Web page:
March 20, 2015
Julia Kumari Drapkin was a climate journalist with a problem: How to tap into the stories about weather and climate that she knew people were talking about at their dinner tables, or at the post office.
“We’re never really, as journalists, climate journalists, really tapping into those individual, really local community narratives. And that’s because scientists have been hesitant to do so,” she says.
Drapkin says when you’re talking about global time and global space, narrowing it down to any individual community’s experience or any individual weather event is problematic. She says as a result, a lot of these conversations about climate have questions that go unanswered.
Drapkin’s solution is the iSeeChange Almanac. It’s a website that allows anyone to make observations about and document changes they see in the environment around them. That’s the starting point.
“Science stories usually begin with a scientist, making observations and asking questions. They answer their own questions with research, I do a story on that, and if I have time, I’ll go and find that little anecdote,” Drapkin says. “So I said, ‘Well, what if we give the opportunity to make observations and ask questions to the community? And then they’ll alert us about what they want to know and we’ll find a scientist to answer it.’”
She says the concept is that everybody’s an expert in their own backyard. iSeeChange just taps into that expertise.
Drapkin says it’s a really old tradition to keep track of change—just think of the popularity of the Old Farmer’s Almanac. iSeeChange is an updated version of the idea. People can go to website and post observations of what they notice that’s unusual. Drapkin encourages posting photos and even sound clips. The subjects of posts could be plants, animals, or the even results of weather changes, like potholes.
“Those observations become data—data about changes that we’re experiencing season to season, year to year. Data about how those weather and climate changes are impacting our daily lives,” Drapkin says. “Lives and livelihoods are changing, and we want to know how.”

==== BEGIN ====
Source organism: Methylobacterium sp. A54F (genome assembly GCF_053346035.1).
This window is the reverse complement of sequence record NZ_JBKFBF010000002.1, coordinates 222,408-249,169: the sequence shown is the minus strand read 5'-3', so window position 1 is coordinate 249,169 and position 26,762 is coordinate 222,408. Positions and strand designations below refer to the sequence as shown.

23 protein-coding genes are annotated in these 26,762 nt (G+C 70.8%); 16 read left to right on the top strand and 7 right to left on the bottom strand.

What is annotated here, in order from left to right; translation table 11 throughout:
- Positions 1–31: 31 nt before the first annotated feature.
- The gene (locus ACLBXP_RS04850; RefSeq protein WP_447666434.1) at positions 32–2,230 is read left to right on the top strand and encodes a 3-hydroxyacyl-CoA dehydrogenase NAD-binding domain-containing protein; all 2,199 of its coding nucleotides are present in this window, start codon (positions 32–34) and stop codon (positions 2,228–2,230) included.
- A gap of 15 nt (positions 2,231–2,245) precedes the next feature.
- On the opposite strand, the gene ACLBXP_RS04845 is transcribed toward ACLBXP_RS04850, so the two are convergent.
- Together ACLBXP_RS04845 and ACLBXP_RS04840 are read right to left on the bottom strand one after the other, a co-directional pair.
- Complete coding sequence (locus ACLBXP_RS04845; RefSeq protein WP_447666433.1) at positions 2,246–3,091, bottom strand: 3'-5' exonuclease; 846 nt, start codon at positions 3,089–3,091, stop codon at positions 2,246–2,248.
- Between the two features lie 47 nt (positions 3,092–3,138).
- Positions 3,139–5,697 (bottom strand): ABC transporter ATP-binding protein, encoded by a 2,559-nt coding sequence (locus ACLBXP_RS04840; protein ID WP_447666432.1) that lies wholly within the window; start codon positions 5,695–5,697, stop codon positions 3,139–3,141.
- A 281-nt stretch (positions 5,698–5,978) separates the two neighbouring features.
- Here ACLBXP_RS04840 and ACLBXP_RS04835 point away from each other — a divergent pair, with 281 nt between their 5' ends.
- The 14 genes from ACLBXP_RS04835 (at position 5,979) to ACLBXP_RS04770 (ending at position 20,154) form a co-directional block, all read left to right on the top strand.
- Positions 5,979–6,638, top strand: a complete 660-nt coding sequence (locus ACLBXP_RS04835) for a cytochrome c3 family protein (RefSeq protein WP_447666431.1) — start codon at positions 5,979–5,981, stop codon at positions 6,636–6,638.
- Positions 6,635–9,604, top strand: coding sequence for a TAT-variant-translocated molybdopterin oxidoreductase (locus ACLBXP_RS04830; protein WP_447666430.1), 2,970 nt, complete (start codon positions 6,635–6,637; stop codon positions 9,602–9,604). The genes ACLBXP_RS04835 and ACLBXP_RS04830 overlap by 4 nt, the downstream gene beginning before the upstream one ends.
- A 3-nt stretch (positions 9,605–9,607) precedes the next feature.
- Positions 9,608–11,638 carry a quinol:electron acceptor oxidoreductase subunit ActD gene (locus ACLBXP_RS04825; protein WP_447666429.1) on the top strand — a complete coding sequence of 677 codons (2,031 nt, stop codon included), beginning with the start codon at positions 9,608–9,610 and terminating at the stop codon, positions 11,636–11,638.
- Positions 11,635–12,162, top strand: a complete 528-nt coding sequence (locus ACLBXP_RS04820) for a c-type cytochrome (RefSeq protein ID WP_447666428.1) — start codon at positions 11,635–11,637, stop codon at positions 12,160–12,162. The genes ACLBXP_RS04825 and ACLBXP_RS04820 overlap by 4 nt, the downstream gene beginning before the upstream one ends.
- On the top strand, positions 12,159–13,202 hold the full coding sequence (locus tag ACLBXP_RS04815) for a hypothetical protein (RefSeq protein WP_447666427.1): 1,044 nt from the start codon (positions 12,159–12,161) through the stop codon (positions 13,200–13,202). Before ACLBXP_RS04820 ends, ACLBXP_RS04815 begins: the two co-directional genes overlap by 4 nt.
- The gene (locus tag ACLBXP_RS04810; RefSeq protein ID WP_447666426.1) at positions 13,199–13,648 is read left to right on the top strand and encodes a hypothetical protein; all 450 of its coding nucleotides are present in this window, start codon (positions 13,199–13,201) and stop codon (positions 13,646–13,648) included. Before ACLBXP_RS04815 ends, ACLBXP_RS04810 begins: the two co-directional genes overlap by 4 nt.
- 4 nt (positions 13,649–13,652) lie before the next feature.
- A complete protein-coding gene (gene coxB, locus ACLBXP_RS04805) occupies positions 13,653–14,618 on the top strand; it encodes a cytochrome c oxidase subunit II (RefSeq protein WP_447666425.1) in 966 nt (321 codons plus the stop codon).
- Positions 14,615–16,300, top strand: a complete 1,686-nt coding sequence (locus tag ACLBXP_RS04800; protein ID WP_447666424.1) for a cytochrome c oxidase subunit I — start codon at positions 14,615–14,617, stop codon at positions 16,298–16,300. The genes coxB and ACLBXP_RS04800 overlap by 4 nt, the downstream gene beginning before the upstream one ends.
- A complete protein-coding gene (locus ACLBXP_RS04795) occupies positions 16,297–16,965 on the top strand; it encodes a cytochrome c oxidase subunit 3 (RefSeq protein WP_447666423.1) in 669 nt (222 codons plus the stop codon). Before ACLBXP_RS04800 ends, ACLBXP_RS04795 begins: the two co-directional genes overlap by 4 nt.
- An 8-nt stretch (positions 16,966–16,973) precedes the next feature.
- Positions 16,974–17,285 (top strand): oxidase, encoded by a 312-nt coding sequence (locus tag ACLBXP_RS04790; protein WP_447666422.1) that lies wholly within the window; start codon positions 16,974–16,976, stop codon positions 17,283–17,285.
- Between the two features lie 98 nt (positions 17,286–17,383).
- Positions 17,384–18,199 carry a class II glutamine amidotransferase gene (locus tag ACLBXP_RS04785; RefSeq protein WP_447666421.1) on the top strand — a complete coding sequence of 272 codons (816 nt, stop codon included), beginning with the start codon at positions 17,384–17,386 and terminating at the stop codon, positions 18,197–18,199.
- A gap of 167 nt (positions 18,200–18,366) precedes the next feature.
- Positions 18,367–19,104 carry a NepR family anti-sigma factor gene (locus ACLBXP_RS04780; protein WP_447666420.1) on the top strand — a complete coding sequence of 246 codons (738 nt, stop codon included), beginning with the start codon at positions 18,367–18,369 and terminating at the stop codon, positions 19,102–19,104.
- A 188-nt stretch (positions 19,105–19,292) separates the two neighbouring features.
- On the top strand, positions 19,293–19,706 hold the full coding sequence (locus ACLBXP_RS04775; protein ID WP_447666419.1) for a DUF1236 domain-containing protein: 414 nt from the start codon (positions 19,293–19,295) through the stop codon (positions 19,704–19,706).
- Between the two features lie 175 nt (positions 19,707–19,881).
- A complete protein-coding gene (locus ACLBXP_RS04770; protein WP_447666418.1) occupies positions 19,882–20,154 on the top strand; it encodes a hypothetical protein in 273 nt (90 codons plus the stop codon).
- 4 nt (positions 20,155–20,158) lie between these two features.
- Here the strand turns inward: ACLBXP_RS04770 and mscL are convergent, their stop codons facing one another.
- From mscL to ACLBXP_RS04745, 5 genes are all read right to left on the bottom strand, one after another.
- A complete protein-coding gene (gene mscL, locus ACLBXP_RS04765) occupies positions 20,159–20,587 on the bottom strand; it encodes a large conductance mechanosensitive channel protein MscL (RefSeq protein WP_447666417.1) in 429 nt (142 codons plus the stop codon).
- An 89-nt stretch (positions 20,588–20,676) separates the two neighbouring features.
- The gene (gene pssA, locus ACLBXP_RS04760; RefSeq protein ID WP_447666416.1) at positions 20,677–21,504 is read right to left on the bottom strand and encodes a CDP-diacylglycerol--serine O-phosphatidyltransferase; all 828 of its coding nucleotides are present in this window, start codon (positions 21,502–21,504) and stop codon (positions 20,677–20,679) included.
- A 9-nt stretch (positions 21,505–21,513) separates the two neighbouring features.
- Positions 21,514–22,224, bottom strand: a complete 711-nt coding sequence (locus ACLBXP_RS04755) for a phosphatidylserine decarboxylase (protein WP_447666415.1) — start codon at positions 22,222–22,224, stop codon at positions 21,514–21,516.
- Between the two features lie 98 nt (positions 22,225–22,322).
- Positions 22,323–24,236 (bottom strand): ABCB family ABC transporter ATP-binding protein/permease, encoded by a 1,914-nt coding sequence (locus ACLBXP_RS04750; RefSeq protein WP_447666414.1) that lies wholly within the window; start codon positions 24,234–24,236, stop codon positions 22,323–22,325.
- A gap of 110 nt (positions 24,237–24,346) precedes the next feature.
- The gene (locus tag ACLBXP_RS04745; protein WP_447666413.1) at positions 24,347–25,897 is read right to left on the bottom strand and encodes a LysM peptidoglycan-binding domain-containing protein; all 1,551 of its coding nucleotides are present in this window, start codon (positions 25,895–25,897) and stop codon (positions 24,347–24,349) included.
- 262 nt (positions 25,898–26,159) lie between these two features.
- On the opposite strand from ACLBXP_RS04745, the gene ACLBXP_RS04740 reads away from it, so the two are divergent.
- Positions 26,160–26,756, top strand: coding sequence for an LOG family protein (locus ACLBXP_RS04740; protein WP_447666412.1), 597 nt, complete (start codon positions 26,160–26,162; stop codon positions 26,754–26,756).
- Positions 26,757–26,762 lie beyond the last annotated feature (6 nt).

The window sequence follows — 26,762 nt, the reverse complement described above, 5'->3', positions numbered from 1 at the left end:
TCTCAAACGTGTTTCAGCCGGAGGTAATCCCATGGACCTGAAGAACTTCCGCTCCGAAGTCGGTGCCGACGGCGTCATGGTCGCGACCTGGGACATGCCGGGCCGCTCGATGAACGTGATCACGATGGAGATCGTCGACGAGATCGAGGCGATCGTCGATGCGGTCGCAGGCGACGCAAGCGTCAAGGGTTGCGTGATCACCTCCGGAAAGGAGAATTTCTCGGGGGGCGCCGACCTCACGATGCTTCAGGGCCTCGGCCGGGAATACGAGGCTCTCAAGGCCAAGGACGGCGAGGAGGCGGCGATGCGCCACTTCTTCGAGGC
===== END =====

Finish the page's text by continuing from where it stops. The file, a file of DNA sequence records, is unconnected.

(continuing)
On the website, observations are layered with satellite monitoring of environmental conditions. The potential of the platform became clear with one of the very first participants—Maria Hodkins from Colorado. She’s been keeping a nature journal of her backyard since 2003, and when she checked the journal she noticed dandelions were blooming two and a half weeks earlier than two years before.
“Her observation was actually one of the first indications that we had heard of that there was an early spring happening in 2012 in western Colorado,” Drapkin says.
They checked in with a scientist, Mark Schwartz at the University of Wisconsin—he studies the start of spring using lilacs.
“And lo and behold, the spring of 2012 was one of the earliest springs in the history of the United States. And because people started keeping track of just the little details that were unusual, we started hearing about ecological trends from the community weeks to months in advance of mainstream news,” Drapkin says.
Fast-forward to 2015, and the iSeeChange Almanac is again seeing posts—and concerns—about an early spring in the West. People there were are posting about buds on fruit trees in February.
Drapkin says that may be hard to believe for those living in the Northeast, where “everyone seems to be stuck in this ice box.” But now that the East Coast has dug out of the snow and ice, Drapkin says iSeeChange is hoping more people here will participate in the project.
“This is a really unusual and important year of everyone to be keeping track of how that intense snowfall and how those intense temperatures have really impacted your infrastructure or your economies or your homes and your gardens,” she says.
Spring plants in the Pittsburgh area are just now waking up.
“This year, right now outside, I think the snowdrops are starting to bloom,” says Marjorie Radebaugh, the Director of Horticulture and Education at Phipps Conservatory and Botanical Gardens. “And usually those bloom in January. But the ground was covered in snow, so they didn’t.”
Drapkin says these are just the kind of small observations iSeeChange is looking for to help tell climate change stories.
“Once you clue in to the little changes, it’s almost like your brain loves it. It’s like a surprise game,” she says. “It allows you to kind of check in about these little details that we notice all the time, and put it in a bigger picture.”
Photo top to bottom: Julia Kumari Drapkin, courtesy iSeeChange Almanac; Photo of Lake in Delaware posted by Eli Chen to iSeeChange Almanac in March.